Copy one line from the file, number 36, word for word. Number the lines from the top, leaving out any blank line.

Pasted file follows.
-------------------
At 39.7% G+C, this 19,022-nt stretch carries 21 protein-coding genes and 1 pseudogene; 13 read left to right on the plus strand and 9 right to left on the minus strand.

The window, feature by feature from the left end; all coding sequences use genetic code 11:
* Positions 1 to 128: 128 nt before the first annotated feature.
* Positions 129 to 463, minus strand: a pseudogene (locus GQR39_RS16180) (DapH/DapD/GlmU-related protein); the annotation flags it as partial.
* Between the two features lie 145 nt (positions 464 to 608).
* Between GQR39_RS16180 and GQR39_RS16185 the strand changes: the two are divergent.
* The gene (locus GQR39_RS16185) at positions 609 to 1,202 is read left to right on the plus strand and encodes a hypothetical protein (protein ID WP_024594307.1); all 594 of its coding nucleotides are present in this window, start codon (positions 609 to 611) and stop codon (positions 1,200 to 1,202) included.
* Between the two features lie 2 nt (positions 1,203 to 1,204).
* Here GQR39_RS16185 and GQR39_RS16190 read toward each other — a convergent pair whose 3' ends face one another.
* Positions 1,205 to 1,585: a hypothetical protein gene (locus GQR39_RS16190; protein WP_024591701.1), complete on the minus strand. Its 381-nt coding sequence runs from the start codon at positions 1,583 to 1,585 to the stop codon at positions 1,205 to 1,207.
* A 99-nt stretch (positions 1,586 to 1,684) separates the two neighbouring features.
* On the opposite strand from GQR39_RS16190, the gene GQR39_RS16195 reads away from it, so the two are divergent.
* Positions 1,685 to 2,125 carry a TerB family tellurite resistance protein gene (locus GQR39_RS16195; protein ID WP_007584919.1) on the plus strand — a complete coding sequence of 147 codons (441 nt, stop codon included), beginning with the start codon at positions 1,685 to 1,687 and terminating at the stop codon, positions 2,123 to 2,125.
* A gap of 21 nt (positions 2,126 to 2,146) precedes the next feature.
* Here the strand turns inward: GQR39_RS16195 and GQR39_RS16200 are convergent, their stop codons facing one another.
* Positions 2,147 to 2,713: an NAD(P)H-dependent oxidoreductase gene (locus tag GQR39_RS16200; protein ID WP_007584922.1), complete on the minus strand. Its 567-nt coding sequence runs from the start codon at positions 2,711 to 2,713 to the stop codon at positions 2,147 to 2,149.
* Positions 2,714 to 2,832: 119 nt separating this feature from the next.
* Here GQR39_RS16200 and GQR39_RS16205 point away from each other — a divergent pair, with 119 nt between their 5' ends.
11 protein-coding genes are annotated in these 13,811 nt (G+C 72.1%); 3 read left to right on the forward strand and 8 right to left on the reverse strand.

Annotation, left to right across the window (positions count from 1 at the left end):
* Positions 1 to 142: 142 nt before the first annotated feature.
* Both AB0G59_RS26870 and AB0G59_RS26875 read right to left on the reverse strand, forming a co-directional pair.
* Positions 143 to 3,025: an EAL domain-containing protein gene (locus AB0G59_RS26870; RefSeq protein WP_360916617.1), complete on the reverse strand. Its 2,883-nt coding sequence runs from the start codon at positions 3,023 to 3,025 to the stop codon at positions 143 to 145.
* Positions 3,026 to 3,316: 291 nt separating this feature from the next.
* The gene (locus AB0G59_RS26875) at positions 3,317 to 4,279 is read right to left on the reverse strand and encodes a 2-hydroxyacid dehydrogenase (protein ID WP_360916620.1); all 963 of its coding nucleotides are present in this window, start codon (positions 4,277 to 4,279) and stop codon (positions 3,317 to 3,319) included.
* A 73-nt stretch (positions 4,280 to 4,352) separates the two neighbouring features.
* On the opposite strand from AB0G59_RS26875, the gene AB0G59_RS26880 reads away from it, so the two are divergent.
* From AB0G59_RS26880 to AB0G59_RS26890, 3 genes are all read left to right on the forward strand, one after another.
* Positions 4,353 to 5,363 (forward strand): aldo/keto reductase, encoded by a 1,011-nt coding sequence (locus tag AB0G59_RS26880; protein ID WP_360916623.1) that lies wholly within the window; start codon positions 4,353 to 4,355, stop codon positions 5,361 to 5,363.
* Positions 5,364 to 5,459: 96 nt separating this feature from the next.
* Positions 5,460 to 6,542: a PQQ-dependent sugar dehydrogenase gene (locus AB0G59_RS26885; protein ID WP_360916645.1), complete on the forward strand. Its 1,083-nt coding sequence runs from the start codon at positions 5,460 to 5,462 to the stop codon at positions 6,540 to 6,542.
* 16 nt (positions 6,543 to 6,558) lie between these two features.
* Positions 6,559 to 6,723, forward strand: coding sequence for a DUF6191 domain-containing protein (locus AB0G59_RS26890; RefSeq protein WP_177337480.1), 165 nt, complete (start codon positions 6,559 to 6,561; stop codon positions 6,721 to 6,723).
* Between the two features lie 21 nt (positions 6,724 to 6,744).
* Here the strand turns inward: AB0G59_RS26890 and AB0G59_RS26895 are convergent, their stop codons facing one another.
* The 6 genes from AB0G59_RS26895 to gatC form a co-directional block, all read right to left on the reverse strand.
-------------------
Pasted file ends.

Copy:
* The 6 genes from AB0G59_RS26895 to gatC form a co-directional block, all read right to left on the reverse strand.